Earlier this month, the Grammy Museum debuted its “All Eyez On Me: The Writings of Tupac Shakur” exhibit. The exhibit celebrates the legacy of the iconic rapper, displaying Tupac’s handwritten lyrics and poems, screenplay notes, interviews, performance footage, and more. Tupac was quite the paradoxical artist at times, but his music, radical love for humanity, and commitment to speaking out on social issues captured the hearts and minds of people across the world.

The increased visibility of state-sanctioned killings of Black people has triggered a now six-month-long wave of protests across the country. As the fight for social justice has moved from hashtags to the streets en masse, how would Hip Hop’s warrior-poet react to these events if he were still with us? Taken from various songs, interviews, and poems, here’s what we think Tupac would say about these issues:

On #BlackLivesMatter and the resurgence of the protest movement:

“Here on earth / tell me what’s a Black life worth” ­­– “I Wonder If Heaven Got A Ghetto”



“I think when there’s hopelessness, people revolt. It’s like we’re going ‘is America gonna help us…ever?’ We know for a long time they haven’t, but are they ever? And all things are showing us. You know there’s somebody going ‘No, they’re not going to help you!’ And of course we seeing, no they not helping us.”

“If I know that in this hotel room, and they have food (every day) and I’m knocking on the door (every day) to eat, and they open the door let me see the party, they throwin’ salami all over the place, just throwin’ food around, but they tell me there’s no food there. Every day, I’m standing outside trying to sing my way in ‘We are hungry, please let us in. We are hungry, please let us in’. After about a week that song is gonna change to ‘We hungry, we need some food.’ After two, three weeks, it’s like ‘Give me the food, or I’m breaking down the door.’ After a year you’re just like ‘I’m picking the lock, coming through the door blasting. It’s like, you hungry, you reached your level. We asked ten years ago. We was askin’ with the Panthers. We was askin’ with them, the Civil Rights Movement. We was askin’. Those people that asked are all dead or in jail. So now what do you think we’re gonna do…Ask?”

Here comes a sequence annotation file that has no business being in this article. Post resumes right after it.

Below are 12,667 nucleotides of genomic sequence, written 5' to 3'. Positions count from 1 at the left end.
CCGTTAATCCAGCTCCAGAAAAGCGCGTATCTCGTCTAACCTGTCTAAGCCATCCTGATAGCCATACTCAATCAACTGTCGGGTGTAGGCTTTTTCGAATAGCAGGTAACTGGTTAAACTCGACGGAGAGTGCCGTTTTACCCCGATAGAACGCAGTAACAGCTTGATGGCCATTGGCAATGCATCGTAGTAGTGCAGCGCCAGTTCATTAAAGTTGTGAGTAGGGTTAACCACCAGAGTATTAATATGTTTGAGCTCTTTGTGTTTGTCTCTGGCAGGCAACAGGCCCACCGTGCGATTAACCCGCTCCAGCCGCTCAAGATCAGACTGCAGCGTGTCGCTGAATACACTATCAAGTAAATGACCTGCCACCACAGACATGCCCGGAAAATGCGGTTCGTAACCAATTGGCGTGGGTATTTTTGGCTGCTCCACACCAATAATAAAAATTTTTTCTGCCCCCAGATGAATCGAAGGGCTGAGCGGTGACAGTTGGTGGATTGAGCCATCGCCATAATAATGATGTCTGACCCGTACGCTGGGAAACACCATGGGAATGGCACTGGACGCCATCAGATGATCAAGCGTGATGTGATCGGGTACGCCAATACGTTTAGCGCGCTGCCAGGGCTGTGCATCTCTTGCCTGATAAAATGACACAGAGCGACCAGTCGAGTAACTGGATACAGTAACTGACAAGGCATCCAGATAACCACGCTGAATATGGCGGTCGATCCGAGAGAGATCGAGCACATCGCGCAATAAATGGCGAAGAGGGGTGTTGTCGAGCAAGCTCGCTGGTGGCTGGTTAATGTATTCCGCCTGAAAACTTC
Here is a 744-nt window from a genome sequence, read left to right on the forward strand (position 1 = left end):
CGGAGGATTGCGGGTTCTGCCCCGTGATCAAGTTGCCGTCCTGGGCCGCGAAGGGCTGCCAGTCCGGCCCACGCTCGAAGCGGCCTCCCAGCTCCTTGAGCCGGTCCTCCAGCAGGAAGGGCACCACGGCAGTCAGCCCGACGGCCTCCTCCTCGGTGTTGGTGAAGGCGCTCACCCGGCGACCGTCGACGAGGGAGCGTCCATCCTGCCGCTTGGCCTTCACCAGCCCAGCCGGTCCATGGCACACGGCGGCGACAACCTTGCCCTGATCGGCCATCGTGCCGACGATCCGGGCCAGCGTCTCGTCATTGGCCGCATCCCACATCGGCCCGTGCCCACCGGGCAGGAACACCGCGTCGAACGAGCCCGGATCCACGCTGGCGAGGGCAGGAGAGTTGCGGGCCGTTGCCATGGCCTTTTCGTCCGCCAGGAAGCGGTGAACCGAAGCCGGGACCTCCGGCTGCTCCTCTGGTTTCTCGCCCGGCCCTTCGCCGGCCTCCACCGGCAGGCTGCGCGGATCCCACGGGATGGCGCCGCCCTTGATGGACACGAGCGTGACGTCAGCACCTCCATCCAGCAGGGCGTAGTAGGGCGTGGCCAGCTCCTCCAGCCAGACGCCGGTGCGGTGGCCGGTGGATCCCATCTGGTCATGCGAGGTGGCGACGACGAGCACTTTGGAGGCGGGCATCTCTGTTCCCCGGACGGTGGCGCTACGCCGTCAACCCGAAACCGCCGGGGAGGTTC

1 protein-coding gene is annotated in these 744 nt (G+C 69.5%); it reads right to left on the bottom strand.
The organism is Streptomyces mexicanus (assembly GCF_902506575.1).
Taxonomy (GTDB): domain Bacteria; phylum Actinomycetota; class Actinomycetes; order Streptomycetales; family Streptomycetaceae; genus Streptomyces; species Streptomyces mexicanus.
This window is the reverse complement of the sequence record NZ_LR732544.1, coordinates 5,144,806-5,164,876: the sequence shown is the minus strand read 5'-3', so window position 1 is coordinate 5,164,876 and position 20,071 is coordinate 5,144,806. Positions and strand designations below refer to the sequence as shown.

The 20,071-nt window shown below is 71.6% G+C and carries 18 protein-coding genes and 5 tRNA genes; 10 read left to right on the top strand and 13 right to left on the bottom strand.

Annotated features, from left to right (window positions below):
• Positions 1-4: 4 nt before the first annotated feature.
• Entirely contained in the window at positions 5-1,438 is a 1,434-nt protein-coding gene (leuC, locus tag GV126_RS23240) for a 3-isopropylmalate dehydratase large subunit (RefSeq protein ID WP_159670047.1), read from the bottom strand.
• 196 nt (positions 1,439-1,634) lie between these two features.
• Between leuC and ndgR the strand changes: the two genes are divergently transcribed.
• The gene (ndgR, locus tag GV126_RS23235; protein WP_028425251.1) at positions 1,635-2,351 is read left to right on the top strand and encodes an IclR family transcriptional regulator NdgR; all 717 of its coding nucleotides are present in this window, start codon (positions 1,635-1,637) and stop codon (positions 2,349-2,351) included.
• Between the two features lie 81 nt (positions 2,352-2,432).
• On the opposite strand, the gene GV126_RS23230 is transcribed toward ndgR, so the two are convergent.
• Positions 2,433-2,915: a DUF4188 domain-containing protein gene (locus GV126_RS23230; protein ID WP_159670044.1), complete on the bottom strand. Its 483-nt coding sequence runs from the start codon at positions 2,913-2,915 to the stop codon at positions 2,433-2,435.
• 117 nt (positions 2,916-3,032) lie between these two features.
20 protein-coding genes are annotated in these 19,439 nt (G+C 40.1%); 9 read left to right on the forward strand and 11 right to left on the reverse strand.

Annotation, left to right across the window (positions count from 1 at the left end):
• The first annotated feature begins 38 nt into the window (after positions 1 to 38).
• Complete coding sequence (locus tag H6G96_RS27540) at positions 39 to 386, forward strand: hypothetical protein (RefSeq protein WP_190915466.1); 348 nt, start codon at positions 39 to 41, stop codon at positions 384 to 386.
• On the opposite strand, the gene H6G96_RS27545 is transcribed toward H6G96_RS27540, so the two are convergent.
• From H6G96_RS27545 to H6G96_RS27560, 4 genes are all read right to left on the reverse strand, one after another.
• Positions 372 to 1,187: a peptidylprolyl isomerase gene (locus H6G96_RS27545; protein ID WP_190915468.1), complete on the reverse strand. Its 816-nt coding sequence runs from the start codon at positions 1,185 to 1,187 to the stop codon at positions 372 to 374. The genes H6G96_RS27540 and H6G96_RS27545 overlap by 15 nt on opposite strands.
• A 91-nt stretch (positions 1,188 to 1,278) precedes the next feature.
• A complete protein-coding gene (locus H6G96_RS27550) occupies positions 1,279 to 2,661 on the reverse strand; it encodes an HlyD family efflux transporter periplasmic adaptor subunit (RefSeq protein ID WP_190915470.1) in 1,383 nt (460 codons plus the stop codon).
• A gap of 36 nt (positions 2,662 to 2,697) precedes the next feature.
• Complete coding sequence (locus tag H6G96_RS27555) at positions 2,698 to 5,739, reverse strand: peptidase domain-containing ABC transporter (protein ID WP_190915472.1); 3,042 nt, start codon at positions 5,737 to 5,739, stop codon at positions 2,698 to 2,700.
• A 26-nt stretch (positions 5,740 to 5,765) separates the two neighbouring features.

On despair many Black Americans harbor, feeling justice won’t be extended to their community:

“When my Momma ask me will it change, I tell her yeah but it’s clear it’ll always be the same” – Until The End Of Time

On how law enforcement and the courts view Black people:

“…I’ve seen their evil when they think no one is looking. I’ve seen the compassion, the anger, jealousy, anger, respect, and I’ve seen hate from cops, more than anybody. I been there, I just got out of maximum penitentiary, I got arrested like 12 times last year…some my mistake, some destiny, some fate, and some unwarranted. But for whatever reason, I got to see police more than I wanted to.”

“Lady Liberty needs glasses / and so does Mrs. Justice by her side” – from the poem Liberty Needs Glasses

On liberal so-called “allies” who stay silent on issues pertaining police brutality, institutional racism, and other issues:

Fear is stronger than love

On the courage and self-reflection it takes to transform words and beliefs into real social action:

“For us to survive here, white folks, Black folks, Korean folks, Mexicans, Puerto Ricans, we got to understand each other. We gotta take a bigger chance. When I say Americans, people think I’m talking about Uncle Sam, like the actual Uncle Sam, with the grey and hair and the flag…I mean YOU *points to the camera* You! You! The guy…You! The mechanic…wherever. You need do something. You need to check yourself.”

On having hope for the future:

Today is filled with anger, fueled with hidden hate
Scared of being outcast, afraid of common fate
Today is built on tragedies which no one wants 2 face
Nightmares 2 humanities and morally disgraced
Tonight is filled with rage, violence in the air
Children bred with ruthlessness, because no one at home cares
Tonight I lay my head down, but the pressure never stops
Gnawing at my sanity, content when I am dropped
But 2morrow I c change, a chance 2 build a new
Built on spirit intent of Heart, and ideals based on truth
And tomorrow I wake with second wind and strong because of pride
2 know I fought with all my heart 2 keep my dream alive 

(“And 2Morrow”)



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